The problem with the rookie wage issue is that the owners want to reduce the money given to rookies, but most players never play beyond their rookie contracts, so the players are saying, ok lower the money up front, but at least shorten the length of the contracts to make it so a guy who plays well will have the opportunity to sign a deal he's earned.  The owners once again want to have their cake and eat it too.  That said, I think they are not so far off on their positions on this that it will hold things up, and I think they are in Minnesota because they are close to a deal, and would need to file a settlement with the court if they get it done.  I am hopeful we will see it by the end of the week.



Since: Jan 19, 2007
Posted on: June 28, 2011 11:02 am
 

Sides split on rookie wage scale issue?

Just slot the draft picks with a reasonable salary that compensates the higher picks more than the lower picks. High picks will still be multi-millionaires, just not $50 million guaranteed. Teams must pay draftees the same salary for the first 3 years (no matter how bad the player performs or sits on the bench), or release the player so he can sign with another team. If they keep the player for 3 years, the team must negotiate a new contract after that.

If the player does not sign a new contract and tests the free agent waters after 3 years, the drafting team gets to match any offer and keep the player for a 4th year. After 4 years, the player can be an unrestricted free agent or sign a new contract with his team. The good players will get a big payday after either 3 years or 4. The marginal players will not get away with stealing guaranteed millions and failing to perform up to the expectations of the fans or the team. They will still make a good living if they earn a roster spot. No more anchors on the payroll before they ever play a down in the NFL. That's good for the teams, the fans, and the players who perform. If it turns out you can't compete in the NFL, you should not leave with millions solely based on your college career.

Finally, have an injury clause so young players don't get hosed if they have a career-ending injury in the first 3 years. Maybe a percentage of the first 3 years is guaranteed in the event of injury, so they still walk away with a nice bundle even if they never got to play a full season before leaving the game.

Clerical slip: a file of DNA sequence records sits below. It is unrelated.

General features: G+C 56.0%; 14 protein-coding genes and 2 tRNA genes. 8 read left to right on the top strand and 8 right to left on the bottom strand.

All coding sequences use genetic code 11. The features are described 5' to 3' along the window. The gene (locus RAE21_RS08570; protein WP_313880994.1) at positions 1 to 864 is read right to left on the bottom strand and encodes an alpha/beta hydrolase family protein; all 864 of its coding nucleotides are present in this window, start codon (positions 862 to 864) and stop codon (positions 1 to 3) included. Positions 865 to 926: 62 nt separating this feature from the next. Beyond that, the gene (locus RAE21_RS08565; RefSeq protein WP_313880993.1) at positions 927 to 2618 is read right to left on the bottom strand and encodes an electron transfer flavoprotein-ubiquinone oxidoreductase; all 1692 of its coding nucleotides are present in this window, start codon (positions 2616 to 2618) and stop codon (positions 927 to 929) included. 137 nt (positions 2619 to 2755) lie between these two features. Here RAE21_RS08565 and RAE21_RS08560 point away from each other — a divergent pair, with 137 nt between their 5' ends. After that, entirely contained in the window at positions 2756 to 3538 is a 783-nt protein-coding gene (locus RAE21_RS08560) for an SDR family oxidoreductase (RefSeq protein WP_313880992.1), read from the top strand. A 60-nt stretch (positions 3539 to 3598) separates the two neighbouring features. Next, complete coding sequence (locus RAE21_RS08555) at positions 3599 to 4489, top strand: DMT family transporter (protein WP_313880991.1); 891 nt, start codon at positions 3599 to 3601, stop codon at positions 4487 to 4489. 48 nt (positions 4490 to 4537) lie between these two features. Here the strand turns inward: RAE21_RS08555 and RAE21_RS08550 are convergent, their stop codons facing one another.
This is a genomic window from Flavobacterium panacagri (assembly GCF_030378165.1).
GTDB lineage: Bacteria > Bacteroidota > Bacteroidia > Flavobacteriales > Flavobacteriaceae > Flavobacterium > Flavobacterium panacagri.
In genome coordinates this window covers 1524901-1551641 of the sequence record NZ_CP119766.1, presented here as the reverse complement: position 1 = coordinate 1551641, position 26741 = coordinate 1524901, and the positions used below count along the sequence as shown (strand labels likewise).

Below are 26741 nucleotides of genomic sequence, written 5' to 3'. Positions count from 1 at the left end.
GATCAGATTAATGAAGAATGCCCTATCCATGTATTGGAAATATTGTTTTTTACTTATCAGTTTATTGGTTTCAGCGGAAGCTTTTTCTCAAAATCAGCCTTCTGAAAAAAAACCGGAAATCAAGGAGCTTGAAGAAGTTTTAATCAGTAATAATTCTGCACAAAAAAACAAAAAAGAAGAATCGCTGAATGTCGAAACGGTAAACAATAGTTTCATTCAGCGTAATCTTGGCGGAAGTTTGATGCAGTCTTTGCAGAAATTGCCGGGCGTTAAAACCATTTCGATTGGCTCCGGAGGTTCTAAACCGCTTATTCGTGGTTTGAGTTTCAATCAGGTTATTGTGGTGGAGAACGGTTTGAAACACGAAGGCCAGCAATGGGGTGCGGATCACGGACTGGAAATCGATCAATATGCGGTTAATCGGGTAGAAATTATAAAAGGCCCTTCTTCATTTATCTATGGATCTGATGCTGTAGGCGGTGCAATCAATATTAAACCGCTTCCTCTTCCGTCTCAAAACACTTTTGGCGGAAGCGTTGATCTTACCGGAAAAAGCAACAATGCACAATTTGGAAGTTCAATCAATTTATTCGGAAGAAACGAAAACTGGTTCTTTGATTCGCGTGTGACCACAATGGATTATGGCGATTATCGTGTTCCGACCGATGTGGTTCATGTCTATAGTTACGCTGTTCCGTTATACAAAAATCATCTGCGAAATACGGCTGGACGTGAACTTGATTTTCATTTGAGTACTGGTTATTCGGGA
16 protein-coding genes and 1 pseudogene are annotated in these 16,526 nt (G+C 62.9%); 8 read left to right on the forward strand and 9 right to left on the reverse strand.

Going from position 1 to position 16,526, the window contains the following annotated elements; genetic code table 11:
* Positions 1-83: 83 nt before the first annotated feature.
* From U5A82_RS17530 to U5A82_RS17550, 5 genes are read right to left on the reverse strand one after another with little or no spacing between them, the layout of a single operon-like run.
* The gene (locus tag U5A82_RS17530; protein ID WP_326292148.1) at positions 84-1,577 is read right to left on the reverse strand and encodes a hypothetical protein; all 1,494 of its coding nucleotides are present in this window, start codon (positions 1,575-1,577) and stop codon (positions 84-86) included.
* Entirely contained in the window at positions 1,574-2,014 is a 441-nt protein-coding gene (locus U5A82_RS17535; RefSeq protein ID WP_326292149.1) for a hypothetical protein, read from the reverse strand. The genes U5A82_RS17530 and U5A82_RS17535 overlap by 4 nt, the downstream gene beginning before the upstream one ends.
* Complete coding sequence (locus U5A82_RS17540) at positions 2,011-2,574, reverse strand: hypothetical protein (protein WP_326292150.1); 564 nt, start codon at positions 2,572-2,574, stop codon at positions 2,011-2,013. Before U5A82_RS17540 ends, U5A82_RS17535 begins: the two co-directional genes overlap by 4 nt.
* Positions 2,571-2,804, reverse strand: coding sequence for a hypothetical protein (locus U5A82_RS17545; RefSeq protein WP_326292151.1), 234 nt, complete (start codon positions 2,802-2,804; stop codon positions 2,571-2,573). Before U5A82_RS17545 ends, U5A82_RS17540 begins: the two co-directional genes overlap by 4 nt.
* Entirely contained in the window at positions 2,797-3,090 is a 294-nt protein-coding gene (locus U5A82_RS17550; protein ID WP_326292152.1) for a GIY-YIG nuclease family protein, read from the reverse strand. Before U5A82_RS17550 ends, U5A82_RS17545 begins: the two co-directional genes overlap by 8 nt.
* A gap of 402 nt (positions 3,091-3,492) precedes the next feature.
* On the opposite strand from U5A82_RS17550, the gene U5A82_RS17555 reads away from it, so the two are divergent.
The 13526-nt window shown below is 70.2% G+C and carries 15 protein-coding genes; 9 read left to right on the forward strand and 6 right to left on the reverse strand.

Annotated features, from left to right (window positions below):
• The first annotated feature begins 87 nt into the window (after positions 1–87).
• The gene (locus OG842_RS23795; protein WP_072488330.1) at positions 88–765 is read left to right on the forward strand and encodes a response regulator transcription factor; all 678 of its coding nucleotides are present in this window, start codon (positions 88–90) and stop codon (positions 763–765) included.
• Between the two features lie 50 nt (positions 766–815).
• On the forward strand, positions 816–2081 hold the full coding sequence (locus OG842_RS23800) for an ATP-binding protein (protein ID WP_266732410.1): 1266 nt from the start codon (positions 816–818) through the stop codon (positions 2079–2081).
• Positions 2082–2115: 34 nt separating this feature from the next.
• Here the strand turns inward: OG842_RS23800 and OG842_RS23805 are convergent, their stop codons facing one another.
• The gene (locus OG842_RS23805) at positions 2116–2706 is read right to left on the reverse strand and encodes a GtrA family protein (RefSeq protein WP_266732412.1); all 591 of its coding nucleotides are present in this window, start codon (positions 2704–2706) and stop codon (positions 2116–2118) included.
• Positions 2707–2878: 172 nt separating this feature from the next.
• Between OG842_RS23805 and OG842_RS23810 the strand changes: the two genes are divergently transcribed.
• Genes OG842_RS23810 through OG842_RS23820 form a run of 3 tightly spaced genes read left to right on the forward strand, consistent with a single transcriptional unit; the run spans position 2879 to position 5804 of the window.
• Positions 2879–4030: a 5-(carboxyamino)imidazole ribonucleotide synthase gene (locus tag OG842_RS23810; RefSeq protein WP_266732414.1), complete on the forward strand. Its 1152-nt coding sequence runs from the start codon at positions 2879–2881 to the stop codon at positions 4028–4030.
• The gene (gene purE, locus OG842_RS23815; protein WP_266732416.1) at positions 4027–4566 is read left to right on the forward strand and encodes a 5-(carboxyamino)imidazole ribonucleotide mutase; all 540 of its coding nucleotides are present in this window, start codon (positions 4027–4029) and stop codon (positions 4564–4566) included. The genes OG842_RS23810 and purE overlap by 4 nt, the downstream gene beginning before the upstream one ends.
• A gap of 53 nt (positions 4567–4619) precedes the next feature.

Here's an example. The #1 pick gets $5 million a year for 3 years. The #2 pick gets maybe $4.85 million, and so on until we reach the league minimum salary. It could be that by round 6 or 7 all rookies make the league minimum. Slotted salaries would add strategy to the draft. Do we draft a QB at a certain spot because it brings higher value for the salary slot or take the best available player at any position? Slotted salaries by draft position might move more QBs up in the draft and bring linebackers and safeties down in the draft. There is no perfect system, but this would be a step in the right direction and bring some sanity to how the league compensates unproven players.



Since: Sep 25, 2009
Posted on: June 28, 2011 9:20 am
 

Sides split on rookie wage scale issue?

boomer12: I think the players would all sign on for that.  NBA contracts are also guaranteed, and there is no franchise tag or restriction to movement afterwards either.  I personally think that's exactly how it should be.  If you don't sign your guy after 3 years, too bad, that's your problem.  Maybe you should have paid him more and gotten him under contract instead of looking to pay the least possible amount.  But hey, at least you didn't have to pay him much those 3 years, so you got what you wanted, right?



Since: Oct 20, 2006
Posted on: June 28, 2011 2:29 am
 

Sides split on rookie wage scale issue?

This was never a Both sides issUE.  The Owners made the Players a shitty Deal, and when they found out the Players would actually go so far as to blow everything up with the Anti-Trust exemption suit, they finally made a fair offer of 48% with enough perks and salary mandates for the money to make it a "Fair Deal"


A$ for the rookie scale.  The Top guy "has" to go to the team that drafts him, thus he should be compensated.

If less of the money is in Bonus, they can cut the guy whenever they feel.  This is the issue....the Guarantee.   I say 3 years on the Gurantee with 5 max on the contract till free agency really settles it all.    If you don't like the guy you took.....let him go.     &n
bsp;